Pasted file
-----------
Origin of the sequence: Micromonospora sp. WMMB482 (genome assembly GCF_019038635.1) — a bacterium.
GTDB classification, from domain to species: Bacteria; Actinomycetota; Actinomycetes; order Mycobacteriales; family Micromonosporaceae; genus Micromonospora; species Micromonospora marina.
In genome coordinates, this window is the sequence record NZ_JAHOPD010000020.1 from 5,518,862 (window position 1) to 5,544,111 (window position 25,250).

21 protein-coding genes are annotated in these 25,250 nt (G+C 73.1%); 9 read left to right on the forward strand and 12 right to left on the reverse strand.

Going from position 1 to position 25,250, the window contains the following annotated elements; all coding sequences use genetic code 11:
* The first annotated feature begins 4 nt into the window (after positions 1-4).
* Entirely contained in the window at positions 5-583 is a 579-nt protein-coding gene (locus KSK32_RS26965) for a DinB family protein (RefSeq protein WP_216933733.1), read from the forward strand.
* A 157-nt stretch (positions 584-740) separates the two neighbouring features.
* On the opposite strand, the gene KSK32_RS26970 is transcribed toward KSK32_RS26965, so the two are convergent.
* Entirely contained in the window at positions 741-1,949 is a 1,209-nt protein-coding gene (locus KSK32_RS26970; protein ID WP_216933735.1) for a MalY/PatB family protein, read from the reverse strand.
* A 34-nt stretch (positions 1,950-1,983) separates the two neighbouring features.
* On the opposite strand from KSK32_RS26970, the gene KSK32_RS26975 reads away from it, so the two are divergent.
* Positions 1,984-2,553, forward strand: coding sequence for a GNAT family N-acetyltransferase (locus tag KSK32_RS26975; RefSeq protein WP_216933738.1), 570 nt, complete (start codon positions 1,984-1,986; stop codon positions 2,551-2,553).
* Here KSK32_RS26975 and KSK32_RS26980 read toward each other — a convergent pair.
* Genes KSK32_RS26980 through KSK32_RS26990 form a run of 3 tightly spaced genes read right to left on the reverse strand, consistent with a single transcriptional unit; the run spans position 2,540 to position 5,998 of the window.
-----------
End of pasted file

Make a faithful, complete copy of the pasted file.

Origin of the sequence: Micromonospora sp. WMMB482 (genome assembly GCF_019038635.1) — a bacterium.
GTDB classification, from domain to species: Bacteria; Actinomycetota; Actinomycetes; order Mycobacteriales; family Micromonosporaceae; genus Micromonospora; species Micromonospora marina.
In genome coordinates, this window is the sequence record NZ_JAHOPD010000020.1 from 5,518,862 (window position 1) to 5,544,111 (window position 25,250).

21 protein-coding genes are annotated in these 25,250 nt (G+C 73.1%); 9 read left to right on the forward strand and 12 right to left on the reverse strand.

Going from position 1 to position 25,250, the window contains the following annotated elements; all coding sequences use genetic code 11:
* The first annotated feature begins 4 nt into the window (after positions 1-4).
* Entirely contained in the window at positions 5-583 is a 579-nt protein-coding gene (locus KSK32_RS26965) for a DinB family protein (RefSeq protein WP_216933733.1), read from the forward strand.
* A 157-nt stretch (positions 584-740) separates the two neighbouring features.
* On the opposite strand, the gene KSK32_RS26970 is transcribed toward KSK32_RS26965, so the two are convergent.
* Entirely contained in the window at positions 741-1,949 is a 1,209-nt protein-coding gene (locus KSK32_RS26970; protein ID WP_216933735.1) for a MalY/PatB family protein, read from the reverse strand.
* A 34-nt stretch (positions 1,950-1,983) separates the two neighbouring features.
* On the opposite strand from KSK32_RS26970, the gene KSK32_RS26975 reads away from it, so the two are divergent.
* Positions 1,984-2,553, forward strand: coding sequence for a GNAT family N-acetyltransferase (locus tag KSK32_RS26975; RefSeq protein WP_216933738.1), 570 nt, complete (start codon positions 1,984-1,986; stop codon positions 2,551-2,553).
* Here KSK32_RS26975 and KSK32_RS26980 read toward each other — a convergent pair.
* Genes KSK32_RS26980 through KSK32_RS26990 form a run of 3 tightly spaced genes read right to left on the reverse strand, consistent with a single transcriptional unit; the run spans position 2,540 to position 5,998 of the window.